In this article, Cliodhna Grady and Natasha Coen, Clinical Risk Advisers, examine why service user identification errors can occur and how health and social care professionals can avoid them.
While conducting analysis of incidents recorded on NIMS, the State Claims Agency's Clinical Risk Unit has noted a number of incidents relating to service user identification. Incorrect service user identification can result in medication errors, transfusion errors, diagnostic errors and procedures being carried out on the wrong person or wrong site. For example, in one incident reported on NIMS, the incorrect date of birth was present on all documentation and ID wristbands. This meant cross-matched blood for the patient could not be used because of the incorrect documentation. It is the primary responsibility of every health and social care professional to check the identity of service users and match the correct person with the correct care, before care is administered.
A number of factors which may increase the risk of service user identification errors have been identified:
- Two service users with similar names or illnesses
- In an outpatient setting, where ID wrist bands may not be used as an information source
- A service user who is non-communicative, unresponsive or confused
- Two records existing for the same service user, e.g. two records with different order of a double-barrel surname
- Inadequate procedures and policies for the correct identification of service users
What can you do to minimise the risk?
A standardised approach to service user identification practices across the organisation will help to reduce the frequency of these incidents. Consideration should be given to implementing the following measures to reduce the risk of error:1,2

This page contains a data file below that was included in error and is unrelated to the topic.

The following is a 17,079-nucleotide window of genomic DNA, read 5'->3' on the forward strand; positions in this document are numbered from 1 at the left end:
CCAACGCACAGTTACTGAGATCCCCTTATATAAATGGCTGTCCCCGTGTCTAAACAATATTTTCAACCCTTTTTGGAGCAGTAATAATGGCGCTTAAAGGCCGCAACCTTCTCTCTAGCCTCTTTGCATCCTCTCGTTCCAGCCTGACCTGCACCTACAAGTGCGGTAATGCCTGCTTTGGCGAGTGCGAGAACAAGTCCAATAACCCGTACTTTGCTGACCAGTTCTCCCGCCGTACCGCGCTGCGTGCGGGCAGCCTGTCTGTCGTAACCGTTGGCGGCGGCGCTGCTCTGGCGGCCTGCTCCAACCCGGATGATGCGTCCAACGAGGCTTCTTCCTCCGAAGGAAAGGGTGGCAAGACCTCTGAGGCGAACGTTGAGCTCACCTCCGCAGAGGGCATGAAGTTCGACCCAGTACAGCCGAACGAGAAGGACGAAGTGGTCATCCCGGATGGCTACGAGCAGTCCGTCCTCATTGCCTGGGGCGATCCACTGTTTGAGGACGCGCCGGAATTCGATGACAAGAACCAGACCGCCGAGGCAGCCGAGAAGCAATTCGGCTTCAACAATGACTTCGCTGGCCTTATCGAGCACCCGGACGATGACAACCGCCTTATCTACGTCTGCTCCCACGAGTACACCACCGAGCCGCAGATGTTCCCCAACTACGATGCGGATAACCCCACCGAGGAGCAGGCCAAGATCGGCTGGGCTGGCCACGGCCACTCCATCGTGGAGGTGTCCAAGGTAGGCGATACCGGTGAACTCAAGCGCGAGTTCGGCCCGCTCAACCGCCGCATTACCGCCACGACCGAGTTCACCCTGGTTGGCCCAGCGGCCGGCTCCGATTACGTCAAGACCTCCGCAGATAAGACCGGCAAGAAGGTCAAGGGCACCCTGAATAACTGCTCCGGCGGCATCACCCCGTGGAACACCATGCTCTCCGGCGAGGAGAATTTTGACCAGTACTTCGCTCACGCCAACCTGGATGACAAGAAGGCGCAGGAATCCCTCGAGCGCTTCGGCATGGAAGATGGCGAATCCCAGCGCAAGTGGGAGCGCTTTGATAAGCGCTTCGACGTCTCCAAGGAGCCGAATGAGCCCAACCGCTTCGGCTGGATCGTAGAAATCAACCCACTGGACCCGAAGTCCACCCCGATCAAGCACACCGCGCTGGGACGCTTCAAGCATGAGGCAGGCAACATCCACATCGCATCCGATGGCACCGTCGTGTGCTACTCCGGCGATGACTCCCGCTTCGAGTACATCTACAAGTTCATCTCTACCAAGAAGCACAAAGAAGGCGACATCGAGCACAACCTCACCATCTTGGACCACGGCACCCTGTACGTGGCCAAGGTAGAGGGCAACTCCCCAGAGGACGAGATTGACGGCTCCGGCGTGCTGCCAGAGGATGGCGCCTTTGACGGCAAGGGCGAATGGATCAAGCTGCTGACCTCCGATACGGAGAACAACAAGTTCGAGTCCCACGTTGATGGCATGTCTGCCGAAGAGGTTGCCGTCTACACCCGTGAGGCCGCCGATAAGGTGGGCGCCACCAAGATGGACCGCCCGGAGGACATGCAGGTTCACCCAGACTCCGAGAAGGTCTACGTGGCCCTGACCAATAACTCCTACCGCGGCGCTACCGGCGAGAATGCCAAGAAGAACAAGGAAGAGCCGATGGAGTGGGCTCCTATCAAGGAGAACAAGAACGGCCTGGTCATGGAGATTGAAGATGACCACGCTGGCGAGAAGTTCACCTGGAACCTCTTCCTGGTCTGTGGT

- ID wristbands should include these four core identifiers: last name, first name, date of birth, hospital / MRN number
- On admission, use at least two identifiers to verify a service user’s identity
- At each encounter ensure the details are correct and up to date
- Ask the service user to identify themselves before receiving any medication and prior to any diagnostic or therapeutic intervention
- Even if the service user is familiar to the health and social care professional, check their details to ensure the right person receives the right care
- Ensure wristbands are legible and replace those that are difficult to read
- Encourage the service user to play an active role in the identification process - empower the service user to speak up when they identify an error relating to their identification, procedure or care plan
- Where service users cannot communicate, e.g. intraoperatively, in the ICU, alternative patient identification methods should be employed
References available on request.
Clinical Risk Insights
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